The design of this shoe makes it fairly stiff. Grooves in the midfoot region of the outsole provide some flexibility, but the rock plate and Vibram sole are not meant to be very flexible. This is where the Scott eRide technology comes in. The rocking motion makes up for the lack of flexibility and manages to provide a smooth heel-to-toe transition. After several runs, the shoes do become a bit more flexible.
This shoe provides good stability
. Some runners were never able to get a good fit no matter how they laced the shoe and had constant heel slippage. Others found the shoe to be comfortable and stable on the trails. The lugs ensure good traction which prevents the shoe from becoming unstable, but a good fit is required to keep the foot in the shoe. On hard surfaces, the height of the shoe and the added height of the lugs will make the shoes feel a bit unstable. When used on the trails, runners should have no problems.
The drop of this shoe is rather high. 28mm in the heel and 17mm in the forefoot make for a drop of 11mm. An 8mm drop is preferred by most trail runners as it fits the sweet spot of not being too high or too low. The rocker effect of the midfoot does help make the shoe feel lower than it is. Once runners took the shoes for a test run, few complained about the high drop. Some even said the shoe felt more responsive as the higher heel helped push them forward.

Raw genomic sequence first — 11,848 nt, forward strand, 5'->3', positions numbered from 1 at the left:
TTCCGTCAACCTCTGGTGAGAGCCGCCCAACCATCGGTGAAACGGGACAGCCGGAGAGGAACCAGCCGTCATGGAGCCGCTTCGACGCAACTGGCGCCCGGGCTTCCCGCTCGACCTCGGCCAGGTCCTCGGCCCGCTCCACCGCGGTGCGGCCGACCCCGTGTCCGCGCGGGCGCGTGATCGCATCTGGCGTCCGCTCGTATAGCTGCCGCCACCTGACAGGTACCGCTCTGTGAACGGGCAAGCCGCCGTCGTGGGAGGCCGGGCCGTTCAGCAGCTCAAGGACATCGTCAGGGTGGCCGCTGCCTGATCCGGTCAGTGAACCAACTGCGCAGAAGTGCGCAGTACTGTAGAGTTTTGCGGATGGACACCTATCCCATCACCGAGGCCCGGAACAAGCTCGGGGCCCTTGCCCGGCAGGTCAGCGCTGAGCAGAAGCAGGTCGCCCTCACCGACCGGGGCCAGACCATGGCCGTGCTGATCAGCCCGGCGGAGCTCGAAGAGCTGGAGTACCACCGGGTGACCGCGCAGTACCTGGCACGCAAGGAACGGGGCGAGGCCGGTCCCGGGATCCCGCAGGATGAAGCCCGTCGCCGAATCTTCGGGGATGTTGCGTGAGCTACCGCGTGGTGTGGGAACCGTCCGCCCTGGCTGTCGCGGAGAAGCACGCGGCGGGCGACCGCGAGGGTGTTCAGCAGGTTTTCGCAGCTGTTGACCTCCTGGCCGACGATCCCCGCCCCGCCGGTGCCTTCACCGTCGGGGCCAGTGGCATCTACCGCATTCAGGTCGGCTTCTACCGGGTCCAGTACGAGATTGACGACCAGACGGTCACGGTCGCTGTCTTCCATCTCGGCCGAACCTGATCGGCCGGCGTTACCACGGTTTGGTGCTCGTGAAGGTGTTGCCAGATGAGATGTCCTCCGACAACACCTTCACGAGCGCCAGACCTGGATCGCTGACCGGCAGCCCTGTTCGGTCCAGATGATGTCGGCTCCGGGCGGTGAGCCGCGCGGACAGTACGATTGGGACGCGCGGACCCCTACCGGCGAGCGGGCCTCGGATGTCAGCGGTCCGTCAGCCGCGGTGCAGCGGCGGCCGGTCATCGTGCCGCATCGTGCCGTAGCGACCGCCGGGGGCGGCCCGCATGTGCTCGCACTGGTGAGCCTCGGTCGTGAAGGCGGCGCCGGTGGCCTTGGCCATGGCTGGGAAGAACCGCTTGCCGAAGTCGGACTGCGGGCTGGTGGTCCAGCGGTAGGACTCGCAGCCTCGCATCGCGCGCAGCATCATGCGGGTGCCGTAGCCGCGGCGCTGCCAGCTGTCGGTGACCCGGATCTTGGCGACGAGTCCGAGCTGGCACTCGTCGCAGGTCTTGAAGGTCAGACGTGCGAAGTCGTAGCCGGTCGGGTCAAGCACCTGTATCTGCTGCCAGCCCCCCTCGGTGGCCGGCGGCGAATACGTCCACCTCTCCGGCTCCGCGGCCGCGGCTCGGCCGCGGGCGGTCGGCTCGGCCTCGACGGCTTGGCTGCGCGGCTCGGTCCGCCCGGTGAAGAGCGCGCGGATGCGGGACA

- Vibram Megagrip outsole
- Protective rock plate
- Cushioned EVA midsole
- eRide Geometry for a rocker feel
- Bulletproof KPU upper
- Lace pocket to avoid trail snags
- Seamless interior lining
- 11mm heel-to-toe drop
If you are looking for a rugged shoe that can power through almost anything and come out the other side still looking new, then this shoe might fit the bill. The Scott Kinabalu Enduro is an incredibly durable shoe that will take you up and down trails notorious for eating shoes. Although stiff and uncomfortable for some, others runners found the shoe to be fairly comfortable and claimed the durability made up for the excessive weight. This shoe will last for hundreds of miles and if purchased on sale, can be a great addition to your off-road adventure shoes.